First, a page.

Anxiety is Normal But Also a Hindrance to Optimal Health

By: Dr. Matt Lewis, D.C., DACBN, CFMP®

At some point in our lives, most of us can expect to experience some form of anxiety. It might occur as the result of a life challenge, whether that be a relationship, health issue, work conflict, finance, or traumatic event. Such anxieties are normal and seldom anticipated.

Having said that, I believe it’s important to avoid downplaying the impact that stress has on our lives. It can ruin a person’s health and yet it’s so often treated superficially or worse — it’s blown off by the medical provider.

However, if you are going through a period of acute stress, or you remain in a state of chronic stress and now find yourself feeling fatigued, unmotivated, or irritable, you may be experiencing the negative health impacts of stress. And that stress might possibly be diagnosed as Generalized Anxiety Disorder (GAD).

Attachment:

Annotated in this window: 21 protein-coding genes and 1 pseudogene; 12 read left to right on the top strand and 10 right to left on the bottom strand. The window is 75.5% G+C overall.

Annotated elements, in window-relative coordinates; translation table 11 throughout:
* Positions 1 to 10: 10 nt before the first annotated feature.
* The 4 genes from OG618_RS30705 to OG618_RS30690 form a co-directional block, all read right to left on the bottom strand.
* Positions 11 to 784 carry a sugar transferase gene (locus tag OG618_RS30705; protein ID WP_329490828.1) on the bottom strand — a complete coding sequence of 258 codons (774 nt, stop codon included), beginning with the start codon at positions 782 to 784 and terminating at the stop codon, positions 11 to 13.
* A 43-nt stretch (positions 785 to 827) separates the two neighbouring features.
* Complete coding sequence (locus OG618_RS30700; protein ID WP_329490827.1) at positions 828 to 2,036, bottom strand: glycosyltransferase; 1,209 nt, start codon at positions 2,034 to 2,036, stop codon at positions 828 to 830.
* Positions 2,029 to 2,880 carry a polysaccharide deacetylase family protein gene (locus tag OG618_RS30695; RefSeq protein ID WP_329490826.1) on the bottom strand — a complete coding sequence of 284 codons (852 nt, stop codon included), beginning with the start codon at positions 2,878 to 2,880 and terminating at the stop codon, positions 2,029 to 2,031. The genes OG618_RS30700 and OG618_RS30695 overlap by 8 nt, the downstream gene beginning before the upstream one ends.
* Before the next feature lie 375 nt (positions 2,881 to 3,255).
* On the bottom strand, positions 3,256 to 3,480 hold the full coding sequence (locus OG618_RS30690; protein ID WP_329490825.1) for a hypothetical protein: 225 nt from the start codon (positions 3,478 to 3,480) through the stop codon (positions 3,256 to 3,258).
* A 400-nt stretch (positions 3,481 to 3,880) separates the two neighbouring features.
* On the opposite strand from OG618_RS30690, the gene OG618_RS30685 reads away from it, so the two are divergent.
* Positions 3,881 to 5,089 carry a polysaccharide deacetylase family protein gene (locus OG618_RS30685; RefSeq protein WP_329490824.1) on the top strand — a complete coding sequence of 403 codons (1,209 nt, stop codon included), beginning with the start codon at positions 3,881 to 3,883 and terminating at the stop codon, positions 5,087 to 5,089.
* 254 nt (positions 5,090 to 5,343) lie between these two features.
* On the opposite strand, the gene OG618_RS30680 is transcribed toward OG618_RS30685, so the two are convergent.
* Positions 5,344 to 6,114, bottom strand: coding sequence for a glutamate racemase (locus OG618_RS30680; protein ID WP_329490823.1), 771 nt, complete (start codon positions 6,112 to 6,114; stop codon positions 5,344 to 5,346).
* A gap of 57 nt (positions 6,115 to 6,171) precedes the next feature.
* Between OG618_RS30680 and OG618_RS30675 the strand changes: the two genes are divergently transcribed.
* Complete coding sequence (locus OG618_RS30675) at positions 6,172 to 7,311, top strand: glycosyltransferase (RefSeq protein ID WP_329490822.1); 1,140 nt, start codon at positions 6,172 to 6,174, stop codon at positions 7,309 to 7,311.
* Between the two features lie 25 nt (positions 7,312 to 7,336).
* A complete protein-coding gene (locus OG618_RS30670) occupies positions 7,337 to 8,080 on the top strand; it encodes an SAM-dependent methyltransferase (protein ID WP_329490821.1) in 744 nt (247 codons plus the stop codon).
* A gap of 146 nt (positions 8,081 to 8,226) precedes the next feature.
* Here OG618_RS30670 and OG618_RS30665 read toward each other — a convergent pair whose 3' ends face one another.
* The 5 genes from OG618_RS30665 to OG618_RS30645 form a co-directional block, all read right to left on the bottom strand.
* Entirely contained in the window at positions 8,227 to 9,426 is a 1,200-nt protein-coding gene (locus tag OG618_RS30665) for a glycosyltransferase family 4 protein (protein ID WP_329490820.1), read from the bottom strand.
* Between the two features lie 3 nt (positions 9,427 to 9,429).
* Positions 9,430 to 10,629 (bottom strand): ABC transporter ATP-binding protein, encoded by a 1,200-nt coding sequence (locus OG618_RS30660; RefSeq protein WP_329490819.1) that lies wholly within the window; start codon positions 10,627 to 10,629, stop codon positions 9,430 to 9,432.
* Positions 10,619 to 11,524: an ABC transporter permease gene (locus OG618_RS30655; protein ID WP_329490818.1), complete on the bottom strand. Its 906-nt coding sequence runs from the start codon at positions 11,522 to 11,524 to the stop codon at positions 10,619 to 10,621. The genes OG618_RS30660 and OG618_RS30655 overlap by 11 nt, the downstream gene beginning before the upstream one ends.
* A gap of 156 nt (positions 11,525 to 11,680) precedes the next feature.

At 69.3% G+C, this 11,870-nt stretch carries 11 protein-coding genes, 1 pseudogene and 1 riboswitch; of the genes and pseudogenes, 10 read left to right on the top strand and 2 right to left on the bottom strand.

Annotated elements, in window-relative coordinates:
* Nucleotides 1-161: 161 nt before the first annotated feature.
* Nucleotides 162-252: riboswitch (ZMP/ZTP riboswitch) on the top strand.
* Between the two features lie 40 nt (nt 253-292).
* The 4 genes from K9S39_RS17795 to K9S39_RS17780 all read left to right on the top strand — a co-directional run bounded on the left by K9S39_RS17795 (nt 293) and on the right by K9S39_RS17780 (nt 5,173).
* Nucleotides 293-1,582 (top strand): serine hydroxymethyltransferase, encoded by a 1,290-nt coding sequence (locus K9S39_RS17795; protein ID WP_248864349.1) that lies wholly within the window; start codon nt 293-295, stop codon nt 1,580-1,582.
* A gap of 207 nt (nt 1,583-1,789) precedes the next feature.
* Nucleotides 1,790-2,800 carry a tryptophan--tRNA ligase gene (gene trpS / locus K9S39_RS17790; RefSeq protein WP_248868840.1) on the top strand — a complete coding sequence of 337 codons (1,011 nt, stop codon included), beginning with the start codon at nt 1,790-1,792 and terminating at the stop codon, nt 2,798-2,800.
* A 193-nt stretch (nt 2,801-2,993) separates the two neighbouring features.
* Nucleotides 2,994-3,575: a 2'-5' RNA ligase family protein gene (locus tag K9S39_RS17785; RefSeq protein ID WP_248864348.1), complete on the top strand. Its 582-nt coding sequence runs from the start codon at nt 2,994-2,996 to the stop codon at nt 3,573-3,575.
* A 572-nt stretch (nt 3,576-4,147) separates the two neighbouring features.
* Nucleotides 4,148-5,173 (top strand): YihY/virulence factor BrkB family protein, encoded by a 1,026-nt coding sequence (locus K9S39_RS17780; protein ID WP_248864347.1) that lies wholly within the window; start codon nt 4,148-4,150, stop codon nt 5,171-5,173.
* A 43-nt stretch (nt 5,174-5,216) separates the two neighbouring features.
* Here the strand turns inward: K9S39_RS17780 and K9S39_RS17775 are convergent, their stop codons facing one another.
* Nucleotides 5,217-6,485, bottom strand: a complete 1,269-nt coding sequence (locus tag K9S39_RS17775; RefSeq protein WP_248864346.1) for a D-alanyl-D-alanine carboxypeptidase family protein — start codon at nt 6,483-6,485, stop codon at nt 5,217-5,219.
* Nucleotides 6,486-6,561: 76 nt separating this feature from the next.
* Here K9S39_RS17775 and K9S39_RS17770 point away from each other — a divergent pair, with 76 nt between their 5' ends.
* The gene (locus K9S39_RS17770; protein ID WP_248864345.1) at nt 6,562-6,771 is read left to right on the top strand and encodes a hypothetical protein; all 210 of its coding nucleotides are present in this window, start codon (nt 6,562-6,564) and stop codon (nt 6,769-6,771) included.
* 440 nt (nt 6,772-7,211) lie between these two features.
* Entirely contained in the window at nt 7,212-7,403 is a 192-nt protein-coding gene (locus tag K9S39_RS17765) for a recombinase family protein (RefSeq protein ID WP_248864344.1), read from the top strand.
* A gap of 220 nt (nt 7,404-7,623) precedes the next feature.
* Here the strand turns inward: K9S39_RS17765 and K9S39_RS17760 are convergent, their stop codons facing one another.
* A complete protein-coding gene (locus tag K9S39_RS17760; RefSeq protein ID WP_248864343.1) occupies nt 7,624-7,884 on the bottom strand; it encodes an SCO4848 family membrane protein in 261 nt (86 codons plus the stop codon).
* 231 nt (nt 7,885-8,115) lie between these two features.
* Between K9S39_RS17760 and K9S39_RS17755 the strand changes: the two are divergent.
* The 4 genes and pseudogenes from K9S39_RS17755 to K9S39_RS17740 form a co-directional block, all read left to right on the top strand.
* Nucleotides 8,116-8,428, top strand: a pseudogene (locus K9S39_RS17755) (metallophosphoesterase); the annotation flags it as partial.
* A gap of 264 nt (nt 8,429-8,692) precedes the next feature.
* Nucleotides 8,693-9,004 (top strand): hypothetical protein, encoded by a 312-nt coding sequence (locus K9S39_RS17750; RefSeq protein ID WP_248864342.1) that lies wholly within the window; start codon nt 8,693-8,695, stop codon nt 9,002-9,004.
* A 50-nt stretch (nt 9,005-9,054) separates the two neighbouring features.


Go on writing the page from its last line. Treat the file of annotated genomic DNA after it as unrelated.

Anxiety is Normal but Not Optimal.

In our culture — curated as it is by conventional medicine — anxiety is often seen as a disorder and, in such fashion, labeled GAD. However, anxiety is also a normal part of life. It’s a normal part of physiology and in many cases it’s not a disorder. When anxiety becomes a disorder, it is far more obvious to recognize in ourselves and those around us and there is a greater likelihood a diagnosis of GAD will be provided by a psychologist or similar health care professional.

Whether you actually have GAD or just suffer mild to moderate anxiety, it can feel as if you’re being treated for anxiety or depression abstractly, and even with such treatment your health can decline because the underlying issues have not been resolved.

I have observed many patients seeking out functional medicine or holistic medicine who are struggling with a low to moderate anxiety level that doesn’t fit the formal diagnosis of Generalized Anxiety Disorder.

Some men and women can be reluctant in acknowledging their anxiety, while others freely discuss their concerns. It is also common for people to dismiss anxiety or lower the value it has on their health outcomes.  In some ways I think we have the wrong understanding of what anxiety is and how it blocks us from reaching our optimal health.